In the book Domicide: The Global Destruction of Home, the two Canadian geographers J. Douglas Porteous and Sandra E. Smith examine the importance of home, and what they describe as a general modernist tendency of the destruction of homes (in connection with war and urban planning as well as e.g. dams for hydropower). In my opinion, there are some fascinating, as well as problematic, aspects in juxtaposing such a broad range of situations and consolidating them into a single concept, but I will not go into that here. The important point in this context is their focus on the meaning of home. The interpretations are many, and obviously vary historically, socially and personally, but Porteous & Smith try to create clarity by gathering the main meanings into three aspects of home: “the spatial and physical; the symbolic meanings; and the psycho-social”.
The spatial and physical aspects of home are relatively straightforward to understand. It is simply about home as the physical space you live in or feel a particular connection to, and about the spatial delineation of these spaces. Porteous & Smith offer examples of how these spaces can have different scales, for example, your bedroom, your house or apartment, the neighborhood or city you live in, the landscapes around you, as well as more abstract spaces like the region, the nation, or Earth. There are two important perspectives here: first, the experience of belonging to the physical place; and second, that ’home’, according to Porteous & Smith, not only belongs to one of these places, but is a type of nodal point linking the various spaces and delineations together. Therefore, it also means that the experience of home is dependent on the physical environment, and further that this experience of home is not only linked to one defined space, but to the simultaneous experience of a number of defined spaces.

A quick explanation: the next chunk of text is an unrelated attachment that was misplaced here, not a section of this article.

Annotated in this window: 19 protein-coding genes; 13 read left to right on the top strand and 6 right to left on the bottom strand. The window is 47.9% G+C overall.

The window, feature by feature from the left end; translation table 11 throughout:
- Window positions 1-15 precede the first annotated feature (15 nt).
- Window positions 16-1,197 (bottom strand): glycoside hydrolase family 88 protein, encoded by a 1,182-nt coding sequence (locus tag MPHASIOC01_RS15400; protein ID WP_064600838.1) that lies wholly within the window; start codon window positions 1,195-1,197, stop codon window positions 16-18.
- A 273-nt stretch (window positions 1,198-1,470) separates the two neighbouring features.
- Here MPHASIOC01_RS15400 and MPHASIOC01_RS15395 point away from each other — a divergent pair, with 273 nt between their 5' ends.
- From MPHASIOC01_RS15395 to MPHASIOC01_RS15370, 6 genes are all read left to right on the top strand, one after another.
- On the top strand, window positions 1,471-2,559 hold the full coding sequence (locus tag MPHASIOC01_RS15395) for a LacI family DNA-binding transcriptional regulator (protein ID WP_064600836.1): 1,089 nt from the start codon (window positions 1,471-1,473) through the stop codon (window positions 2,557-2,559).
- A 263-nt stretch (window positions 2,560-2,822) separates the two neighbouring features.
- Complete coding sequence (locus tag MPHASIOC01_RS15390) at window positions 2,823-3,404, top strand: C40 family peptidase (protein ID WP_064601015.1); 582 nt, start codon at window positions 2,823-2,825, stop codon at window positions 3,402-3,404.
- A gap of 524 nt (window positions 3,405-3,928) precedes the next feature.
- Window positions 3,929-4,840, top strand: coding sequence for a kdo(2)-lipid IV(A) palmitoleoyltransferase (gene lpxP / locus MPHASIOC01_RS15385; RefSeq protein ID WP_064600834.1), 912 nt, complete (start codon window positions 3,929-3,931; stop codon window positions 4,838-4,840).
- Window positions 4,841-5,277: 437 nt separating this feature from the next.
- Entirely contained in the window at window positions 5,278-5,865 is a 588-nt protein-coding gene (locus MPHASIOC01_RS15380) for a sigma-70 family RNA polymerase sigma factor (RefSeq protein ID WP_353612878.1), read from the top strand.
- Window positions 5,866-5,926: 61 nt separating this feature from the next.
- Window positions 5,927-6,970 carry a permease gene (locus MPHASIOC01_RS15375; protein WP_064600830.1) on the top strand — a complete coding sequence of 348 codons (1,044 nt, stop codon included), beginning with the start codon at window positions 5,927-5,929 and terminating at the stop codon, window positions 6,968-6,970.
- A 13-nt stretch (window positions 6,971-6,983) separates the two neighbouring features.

It is relatively well-documented how physical space was destroyed and changed during the war, and also how it was subsequently transformed in the reconstruction. Religious and symbolic buildings were systematically bombed and in some cases completely destroyed (there are several examples of how, for example, stones from mosques were driven away and dumped outside of cities), but also many ’ordinary’ houses and buildings were systematically burned and/or shot at.
An example of the experience of these changes to the physical home during the war can be found in a column by the Bosnian journalist Zlatko Dizdarević in the newspaper Oslobođenje from June 12th, 1992, after eight days of constant bombardment of Sarajevo:
“Some streets have simply disappeared; some street corners where we used to meet are no longer there; even some huge trees which for decades – no, centuries – blocked our view of [The] Trebević [Mountain], are gone.
It has taken me all morning to understand why I can suddenly see from my window certain parts of the city I’ve never been able to see before. The answer is simple and stunning: buildings, walls, branches that always were part of my surrounding landscape have simply vanished. Thus, my universe expands from hour to hour.” (Dizdarević, p. 39)
Home is seen as the nodal point between several defined spaces that, in correlation or in conflict, create a more complete and complex experience of the feeling of being at home. This point is important because it forces us to ask questions, such as whether having one’s house untouched or rebuilt is sufficient to creating a feeling of being at home if the surrounding environment, town or countryside, is completely changed. It also forces us to question the relationship between feeling at home in one’s house, but not in ’one’s’ country.